Former Secretary of the U.S. Treasury and IU alumnus, Paul H. O’Neill, who demonstrated extraordinary leadership across the public, private and non-profit sectors, died Saturday (April 18) in Pittsburgh at the age of 84.
O’Neill was known for his unflinching integrity, his data-driven approach to decision making, and his strong commitment to public service. His distinguished career in government and industry represented a remarkable combination of business acumen and devotion to the greater good.
O’Neill came to Indiana University as part of the federal government program that sent promising mid-career federal employees to universities for advanced studies.
He recently wrote: “In 1965, the government sent me to IU for a year-long master’s program in public policy. To have this time for study and thinking was the opportunity of a lifetime for me, although it was a challenging time for my wife Nancy who was in a small apartment with our four kids ages 9, 7, 2, and six months old…. During my year at IU, I learned how to structure my thinking and how to develop systems of data gathering and analysis that have been invaluable throughout my life.”
He started his career in government service under President John F. Kennedy and continued working under presidents Lyndon Johnson, Richard Nixon and Gerald Ford. Under these administrations, he acted as a computer systems analyst from 1961–1967 for the U.S. Veterans Administration and as a staff member and deputy director of the Office of Management and Budget from 1967–1977. Mr. O’Neill left government to work in the private sector for several years before returning to public service in 2001 as 72nd Secretary of the U.S. Treasury.
Erudite and always well prepared, O’Neill succeeded in the private sector as president of International Paper Company, and later at Pittsburgh-based Alcoa, a company of more than 140,000 employees worldwide. At Alcoa he developed a reputation as an independent-minded business leader who put a special emphasis on worker safety, which eventually gained workers’ loyalty and increased productivity.
Under his leadership, the company’s revenues increased from $1.5 billion to $23 billion over 13 years. The Harvard Business School chronicled his transformation of Alcoa, an “old economy” firm, into a new economy success, as a case study that business schools across the nation continue to use today.
“Paul O’Neill was an extraordinary leader who embodied the very ideals we strive to impart in our students,” said Indiana University President Michael A. McRobbie. “He insisted on a level of excellence that inspired and sharpened not only himself, but those around him. Whether as a CEO or one of our government’s highest servants, Paul O’Neill set a standard of leadership that will serve as an example for generations to come.”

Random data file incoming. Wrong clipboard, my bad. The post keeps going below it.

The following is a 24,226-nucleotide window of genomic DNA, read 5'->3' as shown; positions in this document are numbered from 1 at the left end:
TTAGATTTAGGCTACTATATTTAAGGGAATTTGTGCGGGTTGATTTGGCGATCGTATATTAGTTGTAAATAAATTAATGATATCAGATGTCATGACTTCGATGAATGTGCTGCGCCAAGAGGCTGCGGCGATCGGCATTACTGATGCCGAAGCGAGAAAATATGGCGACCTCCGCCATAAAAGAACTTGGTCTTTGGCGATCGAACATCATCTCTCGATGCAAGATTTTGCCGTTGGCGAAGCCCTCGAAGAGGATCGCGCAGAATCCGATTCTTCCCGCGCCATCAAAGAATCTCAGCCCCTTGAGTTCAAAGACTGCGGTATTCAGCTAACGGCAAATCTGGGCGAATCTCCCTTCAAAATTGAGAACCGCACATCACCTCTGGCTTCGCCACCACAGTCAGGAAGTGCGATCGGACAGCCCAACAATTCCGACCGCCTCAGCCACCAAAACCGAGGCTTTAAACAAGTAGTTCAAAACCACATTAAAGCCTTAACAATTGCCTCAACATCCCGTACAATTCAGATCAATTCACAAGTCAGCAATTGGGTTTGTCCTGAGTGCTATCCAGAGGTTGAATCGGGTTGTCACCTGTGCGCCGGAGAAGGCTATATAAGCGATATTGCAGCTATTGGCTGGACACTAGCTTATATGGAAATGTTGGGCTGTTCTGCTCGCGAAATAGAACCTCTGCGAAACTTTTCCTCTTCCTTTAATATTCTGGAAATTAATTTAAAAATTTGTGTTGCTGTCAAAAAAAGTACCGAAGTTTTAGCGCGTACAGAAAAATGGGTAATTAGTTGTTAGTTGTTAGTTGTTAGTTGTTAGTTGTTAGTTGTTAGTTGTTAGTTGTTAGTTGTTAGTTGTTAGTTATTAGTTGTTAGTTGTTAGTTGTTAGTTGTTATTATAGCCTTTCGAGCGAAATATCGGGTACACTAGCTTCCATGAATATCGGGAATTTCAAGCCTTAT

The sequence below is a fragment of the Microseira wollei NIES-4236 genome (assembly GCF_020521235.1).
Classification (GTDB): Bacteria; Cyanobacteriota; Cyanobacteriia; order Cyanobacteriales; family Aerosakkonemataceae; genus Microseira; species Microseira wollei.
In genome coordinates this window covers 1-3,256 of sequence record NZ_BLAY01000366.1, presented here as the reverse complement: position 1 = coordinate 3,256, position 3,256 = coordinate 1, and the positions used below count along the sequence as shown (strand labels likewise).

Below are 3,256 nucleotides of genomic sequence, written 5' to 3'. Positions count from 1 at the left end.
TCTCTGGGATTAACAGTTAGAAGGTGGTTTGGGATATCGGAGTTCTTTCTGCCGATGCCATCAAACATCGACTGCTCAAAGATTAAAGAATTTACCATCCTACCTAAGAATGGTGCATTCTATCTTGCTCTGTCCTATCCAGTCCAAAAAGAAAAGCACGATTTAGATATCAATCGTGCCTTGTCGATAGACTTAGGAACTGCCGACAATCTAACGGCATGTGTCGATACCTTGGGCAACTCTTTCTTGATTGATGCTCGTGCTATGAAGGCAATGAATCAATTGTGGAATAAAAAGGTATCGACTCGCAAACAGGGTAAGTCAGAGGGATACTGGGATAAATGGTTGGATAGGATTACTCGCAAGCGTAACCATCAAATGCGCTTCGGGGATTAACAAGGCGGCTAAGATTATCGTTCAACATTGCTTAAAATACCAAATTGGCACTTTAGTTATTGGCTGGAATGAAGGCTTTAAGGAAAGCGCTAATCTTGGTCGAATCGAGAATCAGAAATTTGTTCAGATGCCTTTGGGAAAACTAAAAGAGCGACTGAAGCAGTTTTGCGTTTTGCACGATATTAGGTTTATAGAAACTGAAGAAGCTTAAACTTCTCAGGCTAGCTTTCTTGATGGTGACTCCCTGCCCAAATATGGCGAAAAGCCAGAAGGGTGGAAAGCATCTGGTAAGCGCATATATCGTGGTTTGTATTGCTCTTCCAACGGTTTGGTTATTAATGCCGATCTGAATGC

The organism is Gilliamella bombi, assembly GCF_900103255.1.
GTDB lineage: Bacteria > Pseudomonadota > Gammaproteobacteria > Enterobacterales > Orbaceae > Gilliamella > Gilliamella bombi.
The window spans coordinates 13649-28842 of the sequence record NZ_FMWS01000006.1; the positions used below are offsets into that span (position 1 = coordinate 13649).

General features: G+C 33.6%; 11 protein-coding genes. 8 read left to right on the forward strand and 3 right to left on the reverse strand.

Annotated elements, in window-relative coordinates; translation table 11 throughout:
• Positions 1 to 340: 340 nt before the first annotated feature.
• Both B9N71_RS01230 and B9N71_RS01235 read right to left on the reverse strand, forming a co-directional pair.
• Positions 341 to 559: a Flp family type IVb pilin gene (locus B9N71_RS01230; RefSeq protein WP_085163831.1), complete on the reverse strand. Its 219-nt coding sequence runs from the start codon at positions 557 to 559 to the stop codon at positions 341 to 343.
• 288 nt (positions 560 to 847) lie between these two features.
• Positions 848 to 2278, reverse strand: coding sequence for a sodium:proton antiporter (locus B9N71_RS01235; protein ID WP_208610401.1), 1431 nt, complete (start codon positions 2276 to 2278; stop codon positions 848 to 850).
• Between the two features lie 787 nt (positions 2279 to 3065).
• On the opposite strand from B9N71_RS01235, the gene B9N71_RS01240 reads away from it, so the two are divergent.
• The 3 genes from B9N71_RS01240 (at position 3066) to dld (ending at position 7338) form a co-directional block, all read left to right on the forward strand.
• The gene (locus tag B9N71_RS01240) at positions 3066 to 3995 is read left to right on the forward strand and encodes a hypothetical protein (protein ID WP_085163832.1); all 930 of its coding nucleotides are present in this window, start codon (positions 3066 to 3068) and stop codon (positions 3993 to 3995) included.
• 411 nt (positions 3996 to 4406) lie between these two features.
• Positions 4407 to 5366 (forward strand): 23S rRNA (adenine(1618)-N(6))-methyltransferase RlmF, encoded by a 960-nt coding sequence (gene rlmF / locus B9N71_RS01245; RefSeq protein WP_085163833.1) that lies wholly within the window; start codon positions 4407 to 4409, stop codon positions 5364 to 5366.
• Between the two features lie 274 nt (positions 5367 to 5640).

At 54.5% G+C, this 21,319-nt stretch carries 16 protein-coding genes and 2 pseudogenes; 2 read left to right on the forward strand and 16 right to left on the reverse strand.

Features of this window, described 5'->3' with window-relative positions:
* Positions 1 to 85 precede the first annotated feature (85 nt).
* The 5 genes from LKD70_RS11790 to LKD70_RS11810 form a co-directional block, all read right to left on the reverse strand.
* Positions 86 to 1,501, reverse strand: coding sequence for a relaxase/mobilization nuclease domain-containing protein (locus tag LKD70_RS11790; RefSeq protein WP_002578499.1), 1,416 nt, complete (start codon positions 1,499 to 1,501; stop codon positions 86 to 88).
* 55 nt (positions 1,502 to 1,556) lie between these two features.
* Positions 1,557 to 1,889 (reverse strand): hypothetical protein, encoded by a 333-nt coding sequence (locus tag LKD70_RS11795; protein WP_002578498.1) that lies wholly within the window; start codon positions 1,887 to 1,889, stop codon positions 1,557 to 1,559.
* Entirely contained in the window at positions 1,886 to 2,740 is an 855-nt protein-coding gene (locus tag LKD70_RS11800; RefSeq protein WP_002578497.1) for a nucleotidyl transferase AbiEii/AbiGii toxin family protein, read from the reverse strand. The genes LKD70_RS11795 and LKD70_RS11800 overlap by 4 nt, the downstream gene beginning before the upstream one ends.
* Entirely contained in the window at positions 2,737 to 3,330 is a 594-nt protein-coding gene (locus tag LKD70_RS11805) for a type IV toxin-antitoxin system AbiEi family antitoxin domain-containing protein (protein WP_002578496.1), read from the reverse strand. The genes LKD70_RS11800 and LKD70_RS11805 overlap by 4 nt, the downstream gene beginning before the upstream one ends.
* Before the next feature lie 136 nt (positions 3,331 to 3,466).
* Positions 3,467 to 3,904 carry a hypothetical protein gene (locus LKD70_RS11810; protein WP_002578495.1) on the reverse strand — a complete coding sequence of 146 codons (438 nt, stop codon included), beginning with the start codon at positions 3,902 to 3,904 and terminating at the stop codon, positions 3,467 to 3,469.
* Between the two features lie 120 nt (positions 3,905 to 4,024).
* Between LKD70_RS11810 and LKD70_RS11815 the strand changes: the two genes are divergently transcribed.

O’Neill remained a dedicated alumnus, returning frequently to meet with students and faculty, providing candid, yet inspiring insight into the roles of the corporate leader or public administrator. In 2019, O’Neill and his wife, Nancy, announced a transformative, $30 million gift to the school that will provide student scholarships, faculty fellowships, and a new center on leadership in public service. In recognition of his gift and his lifetime of service, the school was renamed the Paul H. O’Neill School of Public and Environmental Affairs in 2019.
“We are greatly saddened to learn of the passing of Paul O’Neill today,” said Siân Mooney, dean of the O’Neill School. “Paul lived a life that was genuine and inspiring. He knew what all great leaders know, and that was to lead by example.
“Whether it was eschewing a corner office for a cubicle or giving his home phone number to those in charge of workplace safety, Paul knew that his most valuable assets were the people who worked for him, and he worked tirelessly to ensure they had the safest work environment possible.” Mooney continued. “Paul was a visionary who led with conviction, and we couldn’t be more proud to carry on his legacy of selflessness and the pursuit of excellence.”
After leaving government service in 2002, O’Neill remained active in the world of think tanks and public policy discussion. In the years before passage of the national health care reform bill in 2010, he offered several proposals for covering the low-income uninsured, and called for the government to set national performance goals for health care institutions.
He co-founded the nonprofit Pittsburgh Regional Healthcare Initiative to address the clinical and economic problems of the region’s health care system drawing on the data-driven approach to process improvement used by Japanese automakers. He later founded Value Capture, LLC, which provides counsel and support to health care executives and policymakers who share his conviction that the value of health care operations can increase substantially through the pursuit of perfect safety and clinical outcomes.
O’Neill was born in St. Louis, Missouri, and earned a bachelor’s degree in economics from California State University, Fresno. He studied economics at Claremont Graduate University, and earned a Master of Public Administration from Indiana University. O’Neill is survived by his wife, Nancy, and four children, 12 grandchildren, and 15 great-grandchildren.